Michael Pickles thinks that the only way to recover the UK economy is to be cautious of Europe and diversify its trade to the wider world.
We are the sixth largest economy in the world. That is out of around 200 odd economies. For what could only be described as the deliberate Europeanization of our trade and economic activity we are in a situation where our biggest import and export countries are almost exclusively EU countries. These are the same EU countries with mountains of debt built up over many years of mismanagement. The first question is how did we come to this? However, the more important question is how do we get out of it? If diversifying our trade away from European countries makes economic sense, decreases our exposure to problems in Europe and one that might require us to leave the EU altogether, why not?
It is bizarre how logical British economic policies that reflect the unique needs of the UK are being hooked to irrelevant calls to ‘make Europe strong’. We are blinding ourselves of taking the right economic policies for this country by ambiguous pan-EU political slogans that requires us to make economic policies that take into consideration the economies of a dozen other European states. What kind of a national policy process is that? When we develop our Human Rights position, we do not take into the considerations of Syria, Denmark, Burma or Japan. So why is it when it comes to our economic policy it is always defined and measured by European integration? Just because we trade more with them? As if we cannot trade with anybody else, there is a thing called the wider world out there.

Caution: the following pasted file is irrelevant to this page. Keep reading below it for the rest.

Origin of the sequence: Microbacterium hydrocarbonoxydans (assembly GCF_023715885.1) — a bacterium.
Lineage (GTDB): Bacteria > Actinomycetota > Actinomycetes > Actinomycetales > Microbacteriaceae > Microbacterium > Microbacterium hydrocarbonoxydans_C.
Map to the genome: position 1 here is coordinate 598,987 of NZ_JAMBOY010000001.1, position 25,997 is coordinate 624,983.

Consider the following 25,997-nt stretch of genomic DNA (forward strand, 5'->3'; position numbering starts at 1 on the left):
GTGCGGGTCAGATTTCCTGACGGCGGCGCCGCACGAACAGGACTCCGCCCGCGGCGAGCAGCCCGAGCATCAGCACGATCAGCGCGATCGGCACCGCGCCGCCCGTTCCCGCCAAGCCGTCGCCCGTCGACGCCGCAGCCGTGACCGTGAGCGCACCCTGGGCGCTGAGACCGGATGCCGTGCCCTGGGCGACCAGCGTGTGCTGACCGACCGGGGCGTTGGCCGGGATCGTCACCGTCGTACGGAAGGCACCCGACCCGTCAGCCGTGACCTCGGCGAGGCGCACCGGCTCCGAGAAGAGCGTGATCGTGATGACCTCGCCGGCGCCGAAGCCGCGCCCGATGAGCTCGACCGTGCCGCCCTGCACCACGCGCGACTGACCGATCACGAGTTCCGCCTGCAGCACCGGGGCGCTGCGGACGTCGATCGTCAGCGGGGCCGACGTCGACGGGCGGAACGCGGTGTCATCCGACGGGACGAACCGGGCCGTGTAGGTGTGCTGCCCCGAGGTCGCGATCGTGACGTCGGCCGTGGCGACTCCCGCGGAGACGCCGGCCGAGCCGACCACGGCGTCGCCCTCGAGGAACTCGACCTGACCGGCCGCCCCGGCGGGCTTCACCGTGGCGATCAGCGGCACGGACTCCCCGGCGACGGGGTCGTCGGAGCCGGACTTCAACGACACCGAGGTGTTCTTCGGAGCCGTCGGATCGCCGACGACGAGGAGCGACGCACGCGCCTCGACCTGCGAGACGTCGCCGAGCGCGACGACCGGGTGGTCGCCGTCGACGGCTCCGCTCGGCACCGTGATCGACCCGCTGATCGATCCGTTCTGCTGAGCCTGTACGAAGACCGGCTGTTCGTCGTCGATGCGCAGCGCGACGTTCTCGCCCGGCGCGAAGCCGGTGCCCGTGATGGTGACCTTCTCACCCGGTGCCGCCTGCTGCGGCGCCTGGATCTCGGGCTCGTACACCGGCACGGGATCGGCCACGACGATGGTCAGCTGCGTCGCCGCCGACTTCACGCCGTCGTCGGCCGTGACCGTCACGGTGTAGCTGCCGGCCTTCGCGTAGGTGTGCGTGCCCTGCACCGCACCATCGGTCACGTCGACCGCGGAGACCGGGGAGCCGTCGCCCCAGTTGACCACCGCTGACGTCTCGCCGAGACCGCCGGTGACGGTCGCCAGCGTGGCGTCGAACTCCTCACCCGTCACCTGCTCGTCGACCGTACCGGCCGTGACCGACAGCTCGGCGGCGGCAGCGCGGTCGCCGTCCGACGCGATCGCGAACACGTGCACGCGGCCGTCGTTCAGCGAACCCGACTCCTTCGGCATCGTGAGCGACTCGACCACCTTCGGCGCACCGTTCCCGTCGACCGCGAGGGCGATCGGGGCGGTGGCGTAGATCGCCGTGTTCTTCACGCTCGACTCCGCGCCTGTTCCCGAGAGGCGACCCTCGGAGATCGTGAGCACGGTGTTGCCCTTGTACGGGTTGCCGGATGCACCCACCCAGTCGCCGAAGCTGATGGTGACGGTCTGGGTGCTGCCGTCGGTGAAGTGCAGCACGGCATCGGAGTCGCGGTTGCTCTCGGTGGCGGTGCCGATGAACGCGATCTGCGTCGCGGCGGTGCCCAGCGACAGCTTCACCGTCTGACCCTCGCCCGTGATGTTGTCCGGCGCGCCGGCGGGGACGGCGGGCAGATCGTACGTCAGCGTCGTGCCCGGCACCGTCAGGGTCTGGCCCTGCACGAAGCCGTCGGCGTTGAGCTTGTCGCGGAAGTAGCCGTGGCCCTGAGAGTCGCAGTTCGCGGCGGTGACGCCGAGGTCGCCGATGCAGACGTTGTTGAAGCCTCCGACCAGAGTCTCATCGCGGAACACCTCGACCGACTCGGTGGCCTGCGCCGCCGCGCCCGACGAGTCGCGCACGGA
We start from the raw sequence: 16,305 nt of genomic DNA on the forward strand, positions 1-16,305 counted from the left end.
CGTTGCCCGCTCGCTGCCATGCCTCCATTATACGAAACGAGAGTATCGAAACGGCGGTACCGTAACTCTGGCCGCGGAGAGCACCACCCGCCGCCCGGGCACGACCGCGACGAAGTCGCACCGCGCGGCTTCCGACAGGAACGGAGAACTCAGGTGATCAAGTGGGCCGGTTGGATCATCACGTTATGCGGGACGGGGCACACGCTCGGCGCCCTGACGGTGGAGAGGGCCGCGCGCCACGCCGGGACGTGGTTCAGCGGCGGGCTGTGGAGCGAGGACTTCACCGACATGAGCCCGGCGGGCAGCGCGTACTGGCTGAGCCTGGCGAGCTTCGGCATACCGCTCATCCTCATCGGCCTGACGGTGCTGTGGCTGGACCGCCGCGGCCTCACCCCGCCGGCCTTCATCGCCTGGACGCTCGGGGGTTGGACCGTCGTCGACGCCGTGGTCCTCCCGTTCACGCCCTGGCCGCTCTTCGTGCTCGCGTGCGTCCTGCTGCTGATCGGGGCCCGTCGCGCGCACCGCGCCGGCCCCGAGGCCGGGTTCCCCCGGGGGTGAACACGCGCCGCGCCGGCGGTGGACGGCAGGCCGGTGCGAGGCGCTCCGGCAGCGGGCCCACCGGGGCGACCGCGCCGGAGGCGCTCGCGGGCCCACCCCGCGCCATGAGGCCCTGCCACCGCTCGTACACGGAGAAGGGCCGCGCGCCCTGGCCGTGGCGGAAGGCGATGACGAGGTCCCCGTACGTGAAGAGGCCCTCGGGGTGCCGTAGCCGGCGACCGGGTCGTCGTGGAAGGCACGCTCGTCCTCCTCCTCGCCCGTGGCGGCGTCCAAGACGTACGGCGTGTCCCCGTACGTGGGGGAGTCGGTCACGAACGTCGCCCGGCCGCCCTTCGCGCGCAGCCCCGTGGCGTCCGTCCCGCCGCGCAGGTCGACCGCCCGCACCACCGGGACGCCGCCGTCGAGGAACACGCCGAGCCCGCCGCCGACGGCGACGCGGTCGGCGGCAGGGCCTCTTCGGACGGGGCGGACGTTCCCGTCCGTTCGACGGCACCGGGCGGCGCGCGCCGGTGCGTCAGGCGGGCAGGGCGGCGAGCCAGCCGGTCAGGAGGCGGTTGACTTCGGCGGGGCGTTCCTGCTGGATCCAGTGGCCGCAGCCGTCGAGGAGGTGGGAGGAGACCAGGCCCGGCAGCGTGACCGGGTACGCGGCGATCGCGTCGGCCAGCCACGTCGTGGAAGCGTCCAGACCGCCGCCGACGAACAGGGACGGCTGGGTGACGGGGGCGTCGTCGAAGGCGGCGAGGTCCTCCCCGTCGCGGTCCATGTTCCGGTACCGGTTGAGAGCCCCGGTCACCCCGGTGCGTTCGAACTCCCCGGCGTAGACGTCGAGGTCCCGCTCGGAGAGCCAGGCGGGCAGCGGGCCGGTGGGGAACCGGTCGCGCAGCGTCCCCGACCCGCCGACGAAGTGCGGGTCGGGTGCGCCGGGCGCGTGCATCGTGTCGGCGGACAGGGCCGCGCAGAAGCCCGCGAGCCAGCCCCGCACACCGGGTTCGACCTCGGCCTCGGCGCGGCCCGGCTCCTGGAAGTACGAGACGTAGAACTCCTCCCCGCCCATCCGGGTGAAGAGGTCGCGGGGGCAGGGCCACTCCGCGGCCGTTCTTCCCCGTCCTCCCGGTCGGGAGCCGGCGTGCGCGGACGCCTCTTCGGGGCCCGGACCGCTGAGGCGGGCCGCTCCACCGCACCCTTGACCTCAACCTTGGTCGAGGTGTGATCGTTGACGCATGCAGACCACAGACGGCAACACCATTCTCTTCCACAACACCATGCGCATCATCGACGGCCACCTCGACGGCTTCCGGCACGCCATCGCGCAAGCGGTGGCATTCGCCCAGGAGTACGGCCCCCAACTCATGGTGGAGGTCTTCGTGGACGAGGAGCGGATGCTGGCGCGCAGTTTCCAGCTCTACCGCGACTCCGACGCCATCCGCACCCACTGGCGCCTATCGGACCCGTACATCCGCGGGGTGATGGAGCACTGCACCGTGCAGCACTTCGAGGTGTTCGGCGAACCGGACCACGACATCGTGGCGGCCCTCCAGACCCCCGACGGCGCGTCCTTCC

What is most frustrating however, is that those who are blinding us with such meaningless pan-EU rhetoric are actually people from our own like Alistair Darling from Labour, Danny Alexander from the Liberal Democrats and Ken Clarke from the Conservatives just to name a few. We hear things such as ‘making Europe strong is in our national interest’, ‘sharing sovereignty’ or according to Alexander anti-Europeans are “anti-growth.” The EU is growing? Really? In what sense? National debt, yes, that is growing. If we are to follow the rationale of making Europe strong is in our national interest then that would mean sending billions of pounds to Greece and Portugal and billions more to the European Central Bank for good measure. Will any of our MPs dare propose such commitments to make Europe strong, to share sovereignty (cash), to be pro growth via Greece? No.
The Chinese premier Mr. Wen Jiabao said on the issue of economic recovery that, “countries should fulfill their responsibilities and put their own houses in order.” That is absolutely correct. The only way the UK can put its house in order and be responsible towards British citizens is to insulate itself to future crisis originating in Europe by diversifying its trade to the wider world. Here is a wild idea, why not diversify it towards leading members of the Commonwealth like Canada, Australia, India, Nigeria and South Africa? Just those countries we have diversified into three continents with untapped economic possibilities. We need to think what is in our best interest exclusively and pursue it without constantly minding the business of other European and EU countries. We need to desperately re-examine and challenge our economic relationship with many EU countries and start exploring new ones with other countries around the world.